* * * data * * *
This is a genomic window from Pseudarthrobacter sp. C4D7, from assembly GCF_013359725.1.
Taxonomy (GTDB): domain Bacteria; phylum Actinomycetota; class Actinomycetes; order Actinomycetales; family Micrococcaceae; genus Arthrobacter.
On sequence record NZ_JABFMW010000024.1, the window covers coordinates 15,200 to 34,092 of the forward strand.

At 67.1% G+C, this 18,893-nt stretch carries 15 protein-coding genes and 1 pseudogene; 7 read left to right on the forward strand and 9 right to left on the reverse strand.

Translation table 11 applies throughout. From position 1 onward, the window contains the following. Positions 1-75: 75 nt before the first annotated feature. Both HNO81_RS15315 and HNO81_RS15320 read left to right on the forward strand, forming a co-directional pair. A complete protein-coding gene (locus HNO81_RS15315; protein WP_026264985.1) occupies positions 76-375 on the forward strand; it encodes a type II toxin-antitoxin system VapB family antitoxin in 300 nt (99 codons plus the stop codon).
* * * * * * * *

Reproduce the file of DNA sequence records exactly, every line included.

This is a genomic window from Pseudarthrobacter sp. C4D7, from assembly GCF_013359725.1.
Taxonomy (GTDB): domain Bacteria; phylum Actinomycetota; class Actinomycetes; order Actinomycetales; family Micrococcaceae; genus Arthrobacter.
On sequence record NZ_JABFMW010000024.1, the window covers coordinates 15,200 to 34,092 of the forward strand.

At 67.1% G+C, this 18,893-nt stretch carries 15 protein-coding genes and 1 pseudogene; 7 read left to right on the forward strand and 9 right to left on the reverse strand.

Translation table 11 applies throughout. From position 1 onward, the window contains the following. Positions 1-75: 75 nt before the first annotated feature. Both HNO81_RS15315 and HNO81_RS15320 read left to right on the forward strand, forming a co-directional pair. A complete protein-coding gene (locus HNO81_RS15315; protein WP_026264985.1) occupies positions 76-375 on the forward strand; it encodes a type II toxin-antitoxin system VapB family antitoxin in 300 nt (99 codons plus the stop codon).